Sydney’s CBD office tenancies are on average renewed every 7 to 10 years. Traditionally a large proportion of the material from these office refurbishments – an estimated 55,000 tonnes – ends up in landfill. That’s 7,333 shipping containers of perfectly good office furniture, work stations and fittings that as a result of time, contractual and cost pressures are adding to a growing waste problem, but it doesn’t need to be like this.
Across the local government area it is estimated that we could in fact be diverting up to 60,000 tonnes of stripout waste from landfill each year across the commercial office, accommodation, entertainment and retail sectors. The opportunities for resource recovery are enormous. The Better Buildings Partnership is working with industry to test alternative approaches, reconceptualise waste as a resource and reduce waste generated from commercial office refurbishments. The Better Buildings Partnership has created a new best practice standard and tools to incentivise and support a 60 to 80% resource recovery target during office strip-out and refurbishment.
Key resources – refurbishment waste research
BBP research undertaken by the UTS Institute for Sustainable Futures looked into tenancy fitout material procurement attitudes and practices and identified a great number of issues surrounding refurbishment waste. These ranged from complex contracts and lack of ‘ownership’ of waste between old and new tenancies (as part of fulfilling make good clauses), to the large volumes of waste, and competitive markets for refurbished and reused fitout materials such as workstations.
Other identified barriers to resource recovery included time constraints, contractual responsibilities between sub-contractors and the tenant’s fitout design process. By testing alternative approaches, bringing public and private enterprise together and removing key barriers this research demonstrated the significant opportunity that exists to reduce commercial waste and increase recycling and reuse of fitout materials.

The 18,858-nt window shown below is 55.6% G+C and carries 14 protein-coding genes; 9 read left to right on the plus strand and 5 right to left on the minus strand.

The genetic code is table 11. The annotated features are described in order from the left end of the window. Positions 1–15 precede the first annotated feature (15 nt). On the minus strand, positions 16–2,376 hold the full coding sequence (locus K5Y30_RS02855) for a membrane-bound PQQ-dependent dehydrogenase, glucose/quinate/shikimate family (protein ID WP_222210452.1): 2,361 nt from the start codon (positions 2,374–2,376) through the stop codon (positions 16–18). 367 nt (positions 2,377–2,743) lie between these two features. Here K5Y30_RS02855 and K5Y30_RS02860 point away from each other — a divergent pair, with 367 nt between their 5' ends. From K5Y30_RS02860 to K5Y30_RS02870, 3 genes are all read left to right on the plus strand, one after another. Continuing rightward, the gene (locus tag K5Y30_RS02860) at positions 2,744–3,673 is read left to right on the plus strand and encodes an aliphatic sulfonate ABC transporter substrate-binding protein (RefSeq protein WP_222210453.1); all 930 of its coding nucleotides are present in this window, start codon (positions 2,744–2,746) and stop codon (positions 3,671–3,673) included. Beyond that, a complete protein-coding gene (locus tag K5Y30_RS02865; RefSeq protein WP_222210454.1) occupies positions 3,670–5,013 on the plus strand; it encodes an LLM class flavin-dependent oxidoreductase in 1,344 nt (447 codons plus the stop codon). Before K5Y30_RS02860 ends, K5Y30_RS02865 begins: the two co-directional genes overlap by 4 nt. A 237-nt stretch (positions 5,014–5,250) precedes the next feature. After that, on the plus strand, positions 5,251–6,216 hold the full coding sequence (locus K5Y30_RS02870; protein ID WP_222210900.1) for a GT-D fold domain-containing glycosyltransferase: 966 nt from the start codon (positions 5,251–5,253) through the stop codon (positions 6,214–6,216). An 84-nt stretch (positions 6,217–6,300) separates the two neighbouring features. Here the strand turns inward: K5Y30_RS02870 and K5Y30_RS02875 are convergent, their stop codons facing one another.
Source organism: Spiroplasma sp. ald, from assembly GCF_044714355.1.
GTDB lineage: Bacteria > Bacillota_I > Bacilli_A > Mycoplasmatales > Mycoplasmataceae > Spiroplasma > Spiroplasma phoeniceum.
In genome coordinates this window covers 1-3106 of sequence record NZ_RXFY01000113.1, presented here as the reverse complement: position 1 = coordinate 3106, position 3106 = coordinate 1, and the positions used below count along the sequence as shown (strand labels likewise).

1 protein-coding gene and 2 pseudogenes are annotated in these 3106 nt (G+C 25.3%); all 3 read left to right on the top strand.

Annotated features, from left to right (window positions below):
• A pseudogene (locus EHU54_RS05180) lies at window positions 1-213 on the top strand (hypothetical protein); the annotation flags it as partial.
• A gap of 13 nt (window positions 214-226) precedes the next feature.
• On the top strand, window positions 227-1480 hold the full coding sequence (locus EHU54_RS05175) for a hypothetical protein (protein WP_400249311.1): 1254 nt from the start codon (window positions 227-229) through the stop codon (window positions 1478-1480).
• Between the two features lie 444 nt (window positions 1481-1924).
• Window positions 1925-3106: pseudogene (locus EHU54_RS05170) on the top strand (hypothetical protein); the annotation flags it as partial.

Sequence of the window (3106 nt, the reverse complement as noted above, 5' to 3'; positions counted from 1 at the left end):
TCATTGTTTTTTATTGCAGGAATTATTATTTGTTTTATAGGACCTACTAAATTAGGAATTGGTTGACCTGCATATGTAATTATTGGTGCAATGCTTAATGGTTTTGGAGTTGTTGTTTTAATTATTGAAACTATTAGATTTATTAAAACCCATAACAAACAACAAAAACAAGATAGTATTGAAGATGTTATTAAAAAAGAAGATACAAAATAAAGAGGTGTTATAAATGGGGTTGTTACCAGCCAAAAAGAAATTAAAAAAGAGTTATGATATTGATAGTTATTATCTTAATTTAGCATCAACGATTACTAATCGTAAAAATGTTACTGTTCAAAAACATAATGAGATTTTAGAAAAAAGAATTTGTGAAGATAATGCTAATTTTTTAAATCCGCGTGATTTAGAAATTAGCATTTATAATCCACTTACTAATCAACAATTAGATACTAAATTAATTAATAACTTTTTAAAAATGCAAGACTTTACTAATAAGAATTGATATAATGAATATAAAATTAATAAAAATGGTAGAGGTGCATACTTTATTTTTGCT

The BBP has also worked with industrial innovators like SMaRT@UNSW and Edge Environment to identify new products from previously unrecyclable waste. The resulting feasibility report demonstrates how a recycled timber product made from discarded office furniture could soon be used in Sydney offices rather than dumped in landfill.
Key resource – stripout waste guidelines
In collaboration with industry and the Sydney Industrial Ecology Network, the partnership has developed Stripout Waste Guidelines. These guidelines create a new best practice standard to achieve a minimum resource recovery target of 60% during the office strip-out and refurbishment process. These guidelines and associated workbook provide a framework to improve stripout operations, procurement processes, and ensure consistent measurement and reporting.
Read about how the guideline principles were applied to a refurbishment at UTS. This social sustainability case study shows how 79% of waste was diverted from landfill largely by donating used furniture and equipment to schools in the Cook Islands.